The first train carrying used nuclear submarine fuel from Russia’s Andreeva Bay arrived to the Mayak radiochemical plant in Ozersk from the Murmansk region on 14 August. The first rail car unloaded in shop 5 the next day, and the first used assemblies were removed from the transport and packaging container. The fuel shipment left the storage facility in Andreeva Bay on 27 June. The used fuel, removed from 100 reactors from more than 50 nuclear submarines, has been stored at Andreeva Bay for 35 years in dry storage units, some of which were damaged and leaking. The base was closed in 1992.
Under an international initiative financed by the Nuclear Window of the Northern Dimension Environmental Partnership (NDEP) more than 22,000 used fuel assemblies from nuclear submarines, stored at Andreeva Bay, are being retrieved, packaged and removed from the site. The process is being carried out by SevRAO, part of Russian state nuclear energy corporation, Rosatom.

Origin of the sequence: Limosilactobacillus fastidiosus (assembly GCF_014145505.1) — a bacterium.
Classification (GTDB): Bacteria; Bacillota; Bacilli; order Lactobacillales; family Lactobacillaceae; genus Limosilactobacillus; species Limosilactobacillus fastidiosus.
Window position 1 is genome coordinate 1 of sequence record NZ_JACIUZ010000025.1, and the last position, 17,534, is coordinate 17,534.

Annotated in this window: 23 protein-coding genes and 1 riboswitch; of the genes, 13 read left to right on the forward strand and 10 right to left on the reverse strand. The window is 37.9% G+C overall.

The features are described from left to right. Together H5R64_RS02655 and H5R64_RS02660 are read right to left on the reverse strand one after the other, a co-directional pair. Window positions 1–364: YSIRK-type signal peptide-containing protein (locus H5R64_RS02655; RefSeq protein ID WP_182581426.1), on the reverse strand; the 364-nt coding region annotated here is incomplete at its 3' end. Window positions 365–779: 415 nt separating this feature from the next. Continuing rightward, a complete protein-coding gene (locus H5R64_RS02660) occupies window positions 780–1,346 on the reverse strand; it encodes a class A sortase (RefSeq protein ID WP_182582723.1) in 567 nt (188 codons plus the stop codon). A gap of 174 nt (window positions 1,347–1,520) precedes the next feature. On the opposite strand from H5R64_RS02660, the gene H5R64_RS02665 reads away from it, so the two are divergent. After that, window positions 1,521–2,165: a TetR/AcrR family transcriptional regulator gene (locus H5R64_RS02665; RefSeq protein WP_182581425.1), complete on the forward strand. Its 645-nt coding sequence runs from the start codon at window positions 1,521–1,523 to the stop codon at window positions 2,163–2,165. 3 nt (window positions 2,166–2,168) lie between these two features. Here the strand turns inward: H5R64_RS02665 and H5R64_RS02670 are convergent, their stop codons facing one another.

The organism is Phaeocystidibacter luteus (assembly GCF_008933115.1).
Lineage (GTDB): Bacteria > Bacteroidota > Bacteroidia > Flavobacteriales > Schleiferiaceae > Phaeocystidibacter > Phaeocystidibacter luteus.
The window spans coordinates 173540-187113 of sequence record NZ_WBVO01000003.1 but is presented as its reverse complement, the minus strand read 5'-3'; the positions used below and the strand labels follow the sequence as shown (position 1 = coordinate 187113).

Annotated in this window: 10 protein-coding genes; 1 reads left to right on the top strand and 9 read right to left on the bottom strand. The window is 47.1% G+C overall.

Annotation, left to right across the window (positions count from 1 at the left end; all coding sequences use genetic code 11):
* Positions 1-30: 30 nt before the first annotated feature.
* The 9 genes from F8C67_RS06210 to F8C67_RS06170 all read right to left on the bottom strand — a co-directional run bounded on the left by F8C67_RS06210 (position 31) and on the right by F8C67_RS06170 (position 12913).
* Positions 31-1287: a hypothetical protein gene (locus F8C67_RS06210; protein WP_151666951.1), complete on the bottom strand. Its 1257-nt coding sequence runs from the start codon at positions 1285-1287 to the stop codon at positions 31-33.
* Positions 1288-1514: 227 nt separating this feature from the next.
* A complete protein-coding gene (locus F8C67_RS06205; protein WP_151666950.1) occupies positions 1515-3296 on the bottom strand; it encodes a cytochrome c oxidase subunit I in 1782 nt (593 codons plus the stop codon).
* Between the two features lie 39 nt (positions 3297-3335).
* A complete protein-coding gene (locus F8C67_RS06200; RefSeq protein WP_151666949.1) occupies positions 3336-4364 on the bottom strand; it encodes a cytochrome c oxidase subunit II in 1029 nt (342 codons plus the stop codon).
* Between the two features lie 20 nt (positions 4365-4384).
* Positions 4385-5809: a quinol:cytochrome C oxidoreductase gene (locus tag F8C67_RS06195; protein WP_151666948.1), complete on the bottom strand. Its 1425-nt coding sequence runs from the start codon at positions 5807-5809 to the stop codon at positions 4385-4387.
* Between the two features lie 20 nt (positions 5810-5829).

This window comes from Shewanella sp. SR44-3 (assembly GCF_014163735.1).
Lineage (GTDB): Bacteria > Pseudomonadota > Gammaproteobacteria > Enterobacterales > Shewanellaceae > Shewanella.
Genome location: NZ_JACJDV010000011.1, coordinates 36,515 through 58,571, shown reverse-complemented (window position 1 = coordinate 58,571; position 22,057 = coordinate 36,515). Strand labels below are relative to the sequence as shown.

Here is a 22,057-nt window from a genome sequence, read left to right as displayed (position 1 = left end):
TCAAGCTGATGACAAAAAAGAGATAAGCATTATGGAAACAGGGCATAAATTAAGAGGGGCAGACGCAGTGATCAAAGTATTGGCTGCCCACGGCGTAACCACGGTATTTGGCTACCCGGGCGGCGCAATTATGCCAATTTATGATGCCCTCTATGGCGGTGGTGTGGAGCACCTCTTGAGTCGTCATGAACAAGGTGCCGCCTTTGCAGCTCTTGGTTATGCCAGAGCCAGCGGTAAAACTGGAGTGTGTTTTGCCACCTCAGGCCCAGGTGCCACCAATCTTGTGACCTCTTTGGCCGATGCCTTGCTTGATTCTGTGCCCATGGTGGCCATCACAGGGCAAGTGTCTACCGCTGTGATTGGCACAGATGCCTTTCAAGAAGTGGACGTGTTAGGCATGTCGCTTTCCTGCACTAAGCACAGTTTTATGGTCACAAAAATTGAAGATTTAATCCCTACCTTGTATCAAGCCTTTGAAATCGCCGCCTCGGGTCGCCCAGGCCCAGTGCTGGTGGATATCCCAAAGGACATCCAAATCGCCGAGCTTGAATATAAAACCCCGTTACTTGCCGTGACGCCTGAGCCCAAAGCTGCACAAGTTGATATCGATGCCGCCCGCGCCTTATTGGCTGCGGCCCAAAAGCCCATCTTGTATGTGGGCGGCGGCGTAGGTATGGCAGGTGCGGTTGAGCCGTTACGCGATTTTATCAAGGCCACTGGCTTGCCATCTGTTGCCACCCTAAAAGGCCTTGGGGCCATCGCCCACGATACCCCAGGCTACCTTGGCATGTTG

The Nuclear Window is part of the NDEP's Support Fund which was set up in July 2002 by the European Bank for Reconstruction and Development (EBRD) to pool contributions for the improvement of the environment in northwestern Russia. To date, the fund, managed by the European Bank for Reconstruction and Development, has received €165m in contributions, with funding from the European Union and Canada, Denmark, Finland, France, Germany, Norway and the UK.
Over the past few years Mayak’s facilities have been upgraded with the installation of special cameras and equipment for handling defective fuel. Mayak chief engineer Dmitry Kolupaev noted that the enterprise has since the 1980s reprocessed used fuel from nuclear submarines and civil transport ships. “We will accumulate experience, improve and, depending on the pace of work over 5-10 years, completely solve the problem of processing the stocks of defective used nuclear fuel from the North,” he said. Mayak is expecting some 50 shipments from Andreeva Bay.